CYNTHIA CAGLE, Artist and Design Collaborator
FERENE PARIS MEYER, Storyteller & Founder CEO of All Heart Inspirations
AISHA MCLAREN, Founder and Maker at Soul Simone, Earring Design
TANYA TALAMANTE, Design Collaborator
Ferene Existing While Black explicitly and implicitly signifies the emancipation of enslaved people celebrated on Juneteenth. The core concept of the mural is invisibility contrasted with the full vibrancy of Black identity. The mural is inspired by the poem “I Am From All of Me Is Tired,” by Ferene Paris Meyer. The mural is a portrait of Ferene—a local storyteller, mother, Vermonter and queer Haitian Black woman. Surrounding her are hummingbirds, flowers and fruits native to Haiti, and traditional red Juneteenth foods meant to symbolize resilience. Earrings hang down from the bottom of the mural, reflecting the light of her inner brilliance. In the background is the landscape of Lake Champlain backed by the Adirondacks, locating the image in the City of Burlington. Of significance are the gaps in the portrait revealing the landscape behind. The message is clear: there are parts of being Black in America that remain unseen. Invisible. We have cause to celebrate our history, but we should be seen all the time. The mural highlights the significance of Juneteenth not just as a vitally important moment of history, but as part of the richness of Black lives being lived joyfully and intentionally right now, today, in our city.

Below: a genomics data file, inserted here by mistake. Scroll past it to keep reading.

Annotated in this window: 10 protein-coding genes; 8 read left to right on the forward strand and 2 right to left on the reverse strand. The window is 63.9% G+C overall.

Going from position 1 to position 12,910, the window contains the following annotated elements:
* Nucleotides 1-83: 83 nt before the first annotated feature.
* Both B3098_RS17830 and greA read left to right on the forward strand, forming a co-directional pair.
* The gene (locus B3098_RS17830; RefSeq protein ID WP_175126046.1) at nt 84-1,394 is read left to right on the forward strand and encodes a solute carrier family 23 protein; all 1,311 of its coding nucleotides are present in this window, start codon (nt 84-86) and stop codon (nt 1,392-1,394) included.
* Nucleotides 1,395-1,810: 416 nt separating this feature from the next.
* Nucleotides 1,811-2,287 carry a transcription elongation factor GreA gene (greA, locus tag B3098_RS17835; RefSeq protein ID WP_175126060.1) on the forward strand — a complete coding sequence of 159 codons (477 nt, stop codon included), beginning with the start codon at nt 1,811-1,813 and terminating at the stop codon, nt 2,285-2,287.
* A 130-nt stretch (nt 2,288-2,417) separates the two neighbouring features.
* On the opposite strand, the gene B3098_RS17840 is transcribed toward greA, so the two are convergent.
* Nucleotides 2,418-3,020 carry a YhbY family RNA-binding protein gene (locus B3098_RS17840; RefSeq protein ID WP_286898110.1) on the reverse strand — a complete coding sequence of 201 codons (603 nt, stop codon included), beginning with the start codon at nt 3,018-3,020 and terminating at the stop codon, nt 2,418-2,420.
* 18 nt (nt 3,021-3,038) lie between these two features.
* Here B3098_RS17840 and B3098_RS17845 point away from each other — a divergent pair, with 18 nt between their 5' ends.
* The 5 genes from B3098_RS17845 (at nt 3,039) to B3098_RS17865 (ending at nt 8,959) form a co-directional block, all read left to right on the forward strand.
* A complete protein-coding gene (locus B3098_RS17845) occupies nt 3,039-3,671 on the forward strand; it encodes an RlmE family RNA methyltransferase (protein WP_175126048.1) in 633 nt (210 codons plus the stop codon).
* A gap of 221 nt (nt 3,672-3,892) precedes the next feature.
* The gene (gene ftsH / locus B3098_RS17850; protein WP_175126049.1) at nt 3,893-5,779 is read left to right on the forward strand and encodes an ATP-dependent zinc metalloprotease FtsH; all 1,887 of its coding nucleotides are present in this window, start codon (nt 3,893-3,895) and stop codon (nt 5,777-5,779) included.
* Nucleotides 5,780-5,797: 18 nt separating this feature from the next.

Listen to Ferene Paris Meyer read I Am From All Of Me Is Tired HERE. This audio file contains explicit language.
Cynthia Cagle, a Chicana artist from Los Angeles, moved to Vermont in 2004. Since arriving in Vermont, Cynthia has taught art and pottery, as well as exhibited at various community locations. She has worked in many mediums, primarily oil but also graphite, acrylics, watercolors, chalks, clay, charcoal and various inks. Street art—especially murals—has a rich and varied history within Latin American culture. Murals can be a vehicle for personal expression, historical events, and political statements. Most importantly, urban murals often tell stories left out of mainstream narratives. Drawing on this history and her own background, artist Cynthia Cagle provides the foundation for a rich amalgamation of powerful female artists that root the project within the local community
Commissioned by Burlington City Arts and the Office of Racial Equity, Inclusion and Belonging